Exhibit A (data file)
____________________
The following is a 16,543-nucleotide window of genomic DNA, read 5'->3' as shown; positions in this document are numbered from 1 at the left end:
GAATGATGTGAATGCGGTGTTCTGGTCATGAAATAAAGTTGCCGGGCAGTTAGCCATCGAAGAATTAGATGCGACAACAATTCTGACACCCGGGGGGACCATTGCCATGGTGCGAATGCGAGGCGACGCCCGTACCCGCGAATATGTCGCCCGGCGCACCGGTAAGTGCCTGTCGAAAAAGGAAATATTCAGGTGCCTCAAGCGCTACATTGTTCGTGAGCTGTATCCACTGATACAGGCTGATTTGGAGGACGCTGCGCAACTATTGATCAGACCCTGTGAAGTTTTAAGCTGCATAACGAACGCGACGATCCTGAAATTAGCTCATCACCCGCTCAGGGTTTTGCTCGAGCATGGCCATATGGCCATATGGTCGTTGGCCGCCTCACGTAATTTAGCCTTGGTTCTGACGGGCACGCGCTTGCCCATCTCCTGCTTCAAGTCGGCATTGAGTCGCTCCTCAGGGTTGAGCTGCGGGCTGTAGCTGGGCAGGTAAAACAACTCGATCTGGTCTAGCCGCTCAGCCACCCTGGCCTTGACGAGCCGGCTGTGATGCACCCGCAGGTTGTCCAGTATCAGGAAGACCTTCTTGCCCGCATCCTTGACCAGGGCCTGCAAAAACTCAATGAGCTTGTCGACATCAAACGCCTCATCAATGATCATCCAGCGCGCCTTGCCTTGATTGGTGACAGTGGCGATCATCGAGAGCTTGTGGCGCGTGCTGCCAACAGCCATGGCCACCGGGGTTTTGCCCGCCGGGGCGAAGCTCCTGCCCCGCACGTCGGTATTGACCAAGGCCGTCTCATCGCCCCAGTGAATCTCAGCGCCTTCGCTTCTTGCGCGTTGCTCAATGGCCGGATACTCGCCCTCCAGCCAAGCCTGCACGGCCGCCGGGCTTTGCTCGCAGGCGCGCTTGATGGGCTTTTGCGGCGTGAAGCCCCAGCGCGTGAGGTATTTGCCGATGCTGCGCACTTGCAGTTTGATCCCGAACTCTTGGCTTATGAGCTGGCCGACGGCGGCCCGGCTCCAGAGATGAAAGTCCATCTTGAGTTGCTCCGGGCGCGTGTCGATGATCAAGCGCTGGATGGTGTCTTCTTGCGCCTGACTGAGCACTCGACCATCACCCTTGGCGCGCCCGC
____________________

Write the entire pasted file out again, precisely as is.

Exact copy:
The following is a 16,543-nucleotide window of genomic DNA, read 5'->3' as shown; positions in this document are numbered from 1 at the left end:
GAATGATGTGAATGCGGTGTTCTGGTCATGAAATAAAGTTGCCGGGCAGTTAGCCATCGAAGAATTAGATGCGACAACAATTCTGACACCCGGGGGGACCATTGCCATGGTGCGAATGCGAGGCGACGCCCGTACCCGCGAATATGTCGCCCGGCGCACCGGTAAGTGCCTGTCGAAAAAGGAAATATTCAGGTGCCTCAAGCGCTACATTGTTCGTGAGCTGTATCCACTGATACAGGCTGATTTGGAGGACGCTGCGCAACTATTGATCAGACCCTGTGAAGTTTTAAGCTGCATAACGAACGCGACGATCCTGAAATTAGCTCATCACCCGCTCAGGGTTTTGCTCGAGCATGGCCATATGGCCATATGGTCGTTGGCCGCCTCACGTAATTTAGCCTTGGTTCTGACGGGCACGCGCTTGCCCATCTCCTGCTTCAAGTCGGCATTGAGTCGCTCCTCAGGGTTGAGCTGCGGGCTGTAGCTGGGCAGGTAAAACAACTCGATCTGGTCTAGCCGCTCAGCCACCCTGGCCTTGACGAGCCGGCTGTGATGCACCCGCAGGTTGTCCAGTATCAGGAAGACCTTCTTGCCCGCATCCTTGACCAGGGCCTGCAAAAACTCAATGAGCTTGTCGACATCAAACGCCTCATCAATGATCATCCAGCGCGCCTTGCCTTGATTGGTGACAGTGGCGATCATCGAGAGCTTGTGGCGCGTGCTGCCAACAGCCATGGCCACCGGGGTTTTGCCCGCCGGGGCGAAGCTCCTGCCCCGCACGTCGGTATTGACCAAGGCCGTCTCATCGCCCCAGTGAATCTCAGCGCCTTCGCTTCTTGCGCGTTGCTCAATGGCCGGATACTCGCCCTCCAGCCAAGCCTGCACGGCCGCCGGGCTTTGCTCGCAGGCGCGCTTGATGGGCTTTTGCGGCGTGAAGCCCCAGCGCGTGAGGTATTTGCCGATGCTGCGCACTTGCAGTTTGATCCCGAACTCTTGGCTTATGAGCTGGCCGACGGCGGCCCGGCTCCAGAGATGAAAGTCCATCTTGAGTTGCTCCGGGCGCGTGTCGATGATCAAGCGCTGGATGGTGTCTTCTTGCGCCTGACTGAGCACTCGACCATCACCCTTGGCGCGCCCGC